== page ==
Sports

George Washington Basketball ‘Growing Up’

by David Elfin
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Mike Lonergan (credit: Michael Hickey/Getty Images)

Mike Lonergan (credit: Michael Hickey/Getty Images)

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George Washington was already having its best season in seven years before Tuesday’s night game with 2011 Final Four participant Virginia Commonwealth. However, the Colonials’ biggest victories had all come away from Smith Center, their cozy, on-campus arena. GW beat defending ACC champion Miami and No. 20 Creighton in a tournament in California and Maryland at Verizon Center.

Last February when GW welcomed 2010/2011 national finalist Butler to Smith Center, the building was rocking the way it was Tuesday night, but the Colonials fell short, losing 59-56. A week later, they traveled to VCU and got rocked, 84-57.

So this game against VCU was a measuring stick for coach Mike Lonergan and his Colonials, in part because LaSalle, which beat GW in Philadelphia last Thursday, would be the only other quality opponent due in during the next month.

“I saw their Maryland game [and I was] very impressed,” said Notre Dame coach Mike Brey, who praised fellow area native Lonergan before being inducted into his alma mater’s Athletic Hall of Fame the night before his Fighting Irish visited Maryland. “They’ve got a great confidence about them. You’ve got a confident team that has won and played in big games. They feel they should get this one.”

GW did get it, 76-66, thanks largely to sophomores Kevin Larsen and Patricio Garino, who scored career-highs of 22 and 25 points, respectively. The smooth big man from Denmark and the defensive wizard from Argentina combined to hit 17 of 25 shots on a night that their teammates shot 10 for 23 and VCU was 25 of 68. With senior Isaiah Armwood collecting 14 rebounds (twice as many as anyone else on either team), the Colonials dominated the boards 45-29, allowing them to overcome 21 turnovers against VCU’s trademark “Havoc” press.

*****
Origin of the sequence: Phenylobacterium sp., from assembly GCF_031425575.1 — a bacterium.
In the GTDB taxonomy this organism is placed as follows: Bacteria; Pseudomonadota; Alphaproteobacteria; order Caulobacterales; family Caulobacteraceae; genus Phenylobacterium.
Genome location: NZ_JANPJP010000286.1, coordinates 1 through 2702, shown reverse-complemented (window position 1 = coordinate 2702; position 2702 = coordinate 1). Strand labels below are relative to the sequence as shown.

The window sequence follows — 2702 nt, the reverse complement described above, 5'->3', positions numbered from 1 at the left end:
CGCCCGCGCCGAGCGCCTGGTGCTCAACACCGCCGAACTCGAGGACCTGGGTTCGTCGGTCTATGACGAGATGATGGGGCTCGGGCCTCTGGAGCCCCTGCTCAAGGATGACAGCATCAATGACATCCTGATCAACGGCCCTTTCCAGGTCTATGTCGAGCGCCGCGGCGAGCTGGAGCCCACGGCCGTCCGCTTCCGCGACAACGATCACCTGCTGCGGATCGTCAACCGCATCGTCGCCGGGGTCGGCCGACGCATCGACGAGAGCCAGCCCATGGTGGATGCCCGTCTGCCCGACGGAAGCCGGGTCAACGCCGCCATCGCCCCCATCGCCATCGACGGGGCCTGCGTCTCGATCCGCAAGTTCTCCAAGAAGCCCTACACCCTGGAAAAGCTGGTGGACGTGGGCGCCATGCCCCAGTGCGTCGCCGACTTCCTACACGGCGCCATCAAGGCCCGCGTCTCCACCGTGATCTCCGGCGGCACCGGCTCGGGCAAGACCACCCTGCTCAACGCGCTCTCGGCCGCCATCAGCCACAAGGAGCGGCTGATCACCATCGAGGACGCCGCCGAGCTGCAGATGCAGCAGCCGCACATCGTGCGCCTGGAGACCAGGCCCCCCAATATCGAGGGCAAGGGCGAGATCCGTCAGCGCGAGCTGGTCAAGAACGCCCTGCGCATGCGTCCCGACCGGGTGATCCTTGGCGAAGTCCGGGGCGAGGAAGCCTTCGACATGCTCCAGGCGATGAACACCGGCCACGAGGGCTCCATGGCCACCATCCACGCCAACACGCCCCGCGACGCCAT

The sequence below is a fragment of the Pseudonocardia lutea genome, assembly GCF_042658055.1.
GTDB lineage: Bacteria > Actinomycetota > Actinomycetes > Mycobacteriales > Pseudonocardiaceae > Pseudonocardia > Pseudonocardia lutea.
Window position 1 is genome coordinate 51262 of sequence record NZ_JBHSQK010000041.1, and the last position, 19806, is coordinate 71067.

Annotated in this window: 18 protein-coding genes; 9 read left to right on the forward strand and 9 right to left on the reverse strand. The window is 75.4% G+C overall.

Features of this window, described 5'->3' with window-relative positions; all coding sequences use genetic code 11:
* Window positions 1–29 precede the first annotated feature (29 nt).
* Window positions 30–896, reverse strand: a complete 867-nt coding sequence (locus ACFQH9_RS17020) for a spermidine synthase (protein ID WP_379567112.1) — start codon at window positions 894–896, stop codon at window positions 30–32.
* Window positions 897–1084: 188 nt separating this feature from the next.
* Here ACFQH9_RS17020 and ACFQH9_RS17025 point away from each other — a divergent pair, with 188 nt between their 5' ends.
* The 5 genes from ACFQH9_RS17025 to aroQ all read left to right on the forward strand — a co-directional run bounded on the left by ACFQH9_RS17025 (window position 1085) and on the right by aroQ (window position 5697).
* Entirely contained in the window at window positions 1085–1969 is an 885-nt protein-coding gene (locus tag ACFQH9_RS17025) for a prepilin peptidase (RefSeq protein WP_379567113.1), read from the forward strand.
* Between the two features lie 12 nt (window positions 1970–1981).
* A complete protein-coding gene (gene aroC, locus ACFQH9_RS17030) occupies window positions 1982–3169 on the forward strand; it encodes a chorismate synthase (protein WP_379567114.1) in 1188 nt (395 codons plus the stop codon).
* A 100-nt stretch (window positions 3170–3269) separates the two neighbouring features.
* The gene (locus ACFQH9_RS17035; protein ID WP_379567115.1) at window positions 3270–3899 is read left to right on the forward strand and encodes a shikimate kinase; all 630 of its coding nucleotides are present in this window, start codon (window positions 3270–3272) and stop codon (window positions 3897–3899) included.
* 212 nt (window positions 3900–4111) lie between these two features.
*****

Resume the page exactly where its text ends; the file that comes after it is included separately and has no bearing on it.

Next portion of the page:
“This is a big win for us,” said Lonergan, no longer as frenetic as he had been amid the din of sold-out 4,874-seat Smith Center. “They’re picked to win the league and were nationally ranked at the beginning of the year. We’re trying to earn respect. We feel that this program has a foundation now. We want to fight to get to the NCAA Tournament. We’re trying to work on our resume.”

That resume now includes a 14-3 record, one more victory than GW won all of last season and four more than it managed during Lonergan’s 2011-12 debut. Only No. 18 Massachusetts, No. 24 St. Louis and LaSalle are ahead of GW in the Atlantic 10 standings. The rematch with LaSalle on Jan. 29 and a visit to Dayton three days later should be the Colonials’ only major tests until they travel to VCU, Richmond and St. Louis and play host to UMass during a grueling 11-day span next month that runs from Lincoln’s Birthday to Washington’s Birthday.

If GW can even split those six games, its first NCAA bid in seven years appears very realistic.

“This is why I came to GW,” Lonergan said of the atmosphere. “This is a hard city to draw [fans because of all the other pro and major college sports teams]. Tonight, to pack the place, that’s really the way we want it every game. We’re trying to go undefeated at home. We can reach all of our goals if we [do].”

VCU coach Shaka Smart won’t be surprised if that happens.

“Individually, [Larsen, Garino and sophomore guards Joe McDonald and Kethan Savage] have gotten better,” Smart said. “And they’re so much more confident. The confidence is probably as important, or more important, than the skill development. Larsen, what he did in the first half, really put us on our heels. He hurt us in a lot of different ways. And probably the biggest difference-maker was Garino. He was an absolute sparkplug for them coming off the bench.”

At halftime, the 6-foot-10, 264-pound Larsen had tied his career-high with 17 points, just two fewer than the rest of his teammates combined, and had hit seven of his eight shots as the Colonials took a 36-29 lead into the break.

Larsen said that he was looking forward to avenging last year’s outing when Rams big man Juvonte Reddic dominated him for 23 points and 10 rebounds.

“Kevin set the tone early,” Lonergan said of Larsen, who scored all three of the Colonials’ buckets during the first five minutes. “When he plays well, especially offensively, we’re a different team.”

In the second half, the 6-5, 203-pound Garino scored 18 points, 50 percent more than he had put home in any of his previous nine games this season, having missed seven with a broken finger.

“I think we’re growing up as players and as a team,” Garino said. “We’re not freshmen anymore.”

No, they’re not. And they’re also now the area’s best team, apologies to Georgetown, Maryland and new A-10 rival George Mason.

David Elfin began writing about sports when he was a junior at Bethesda-Chevy Chase High School. He is Washington’s representative on the Pro Football Hall of Fame selection committee and the author of seven books, most recently, “Washington Redskins: The Complete Illustrated History.” A pre-game regular on 106.7-The Fan the last three Redskins seasons, he has been its columnist since March 2011.

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